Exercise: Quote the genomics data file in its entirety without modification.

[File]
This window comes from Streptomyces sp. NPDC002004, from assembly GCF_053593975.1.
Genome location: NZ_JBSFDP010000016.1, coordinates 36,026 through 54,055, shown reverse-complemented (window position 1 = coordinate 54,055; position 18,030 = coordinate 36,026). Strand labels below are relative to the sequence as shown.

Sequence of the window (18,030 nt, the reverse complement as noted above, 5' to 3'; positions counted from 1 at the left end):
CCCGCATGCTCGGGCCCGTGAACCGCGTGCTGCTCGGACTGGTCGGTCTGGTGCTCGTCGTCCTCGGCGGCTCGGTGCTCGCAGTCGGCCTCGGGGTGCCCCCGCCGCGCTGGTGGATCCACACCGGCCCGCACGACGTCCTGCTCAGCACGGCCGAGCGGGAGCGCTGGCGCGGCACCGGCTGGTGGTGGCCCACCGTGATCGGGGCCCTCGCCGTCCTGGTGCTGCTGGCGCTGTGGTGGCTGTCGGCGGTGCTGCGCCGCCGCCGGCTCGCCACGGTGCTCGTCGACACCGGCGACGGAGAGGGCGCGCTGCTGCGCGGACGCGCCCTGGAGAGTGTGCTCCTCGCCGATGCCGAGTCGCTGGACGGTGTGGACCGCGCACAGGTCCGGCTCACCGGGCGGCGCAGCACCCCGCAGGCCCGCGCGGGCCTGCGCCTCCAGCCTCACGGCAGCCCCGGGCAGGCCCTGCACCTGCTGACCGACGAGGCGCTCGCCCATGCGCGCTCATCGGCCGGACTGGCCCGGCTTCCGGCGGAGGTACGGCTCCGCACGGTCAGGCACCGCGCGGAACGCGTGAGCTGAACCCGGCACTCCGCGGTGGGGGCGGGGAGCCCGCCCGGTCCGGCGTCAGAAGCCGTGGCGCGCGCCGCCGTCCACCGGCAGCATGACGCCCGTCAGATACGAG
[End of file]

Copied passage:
This window comes from Streptomyces sp. NPDC002004, from assembly GCF_053593975.1.
Genome location: NZ_JBSFDP010000016.1, coordinates 36,026 through 54,055, shown reverse-complemented (window position 1 = coordinate 54,055; position 18,030 = coordinate 36,026). Strand labels below are relative to the sequence as shown.

Sequence of the window (18,030 nt, the reverse complement as noted above, 5' to 3'; positions counted from 1 at the left end):
CCCGCATGCTCGGGCCCGTGAACCGCGTGCTGCTCGGACTGGTCGGTCTGGTGCTCGTCGTCCTCGGCGGCTCGGTGCTCGCAGTCGGCCTCGGGGTGCCCCCGCCGCGCTGGTGGATCCACACCGGCCCGCACGACGTCCTGCTCAGCACGGCCGAGCGGGAGCGCTGGCGCGGCACCGGCTGGTGGTGGCCCACCGTGATCGGGGCCCTCGCCGTCCTGGTGCTGCTGGCGCTGTGGTGGCTGTCGGCGGTGCTGCGCCGCCGCCGGCTCGCCACGGTGCTCGTCGACACCGGCGACGGAGAGGGCGCGCTGCTGCGCGGACGCGCCCTGGAGAGTGTGCTCCTCGCCGATGCCGAGTCGCTGGACGGTGTGGACCGCGCACAGGTCCGGCTCACCGGGCGGCGCAGCACCCCGCAGGCCCGCGCGGGCCTGCGCCTCCAGCCTCACGGCAGCCCCGGGCAGGCCCTGCACCTGCTGACCGACGAGGCGCTCGCCCATGCGCGCTCATCGGCCGGACTGGCCCGGCTTCCGGCGGAGGTACGGCTCCGCACGGTCAGGCACCGCGCGGAACGCGTGAGCTGAACCCGGCACTCCGCGGTGGGGGCGGGGAGCCCGCCCGGTCCGGCGTCAGAAGCCGTGGCGCGCGCCGCCGTCCACCGGCAGCATGACGCCCGTCAGATACGAG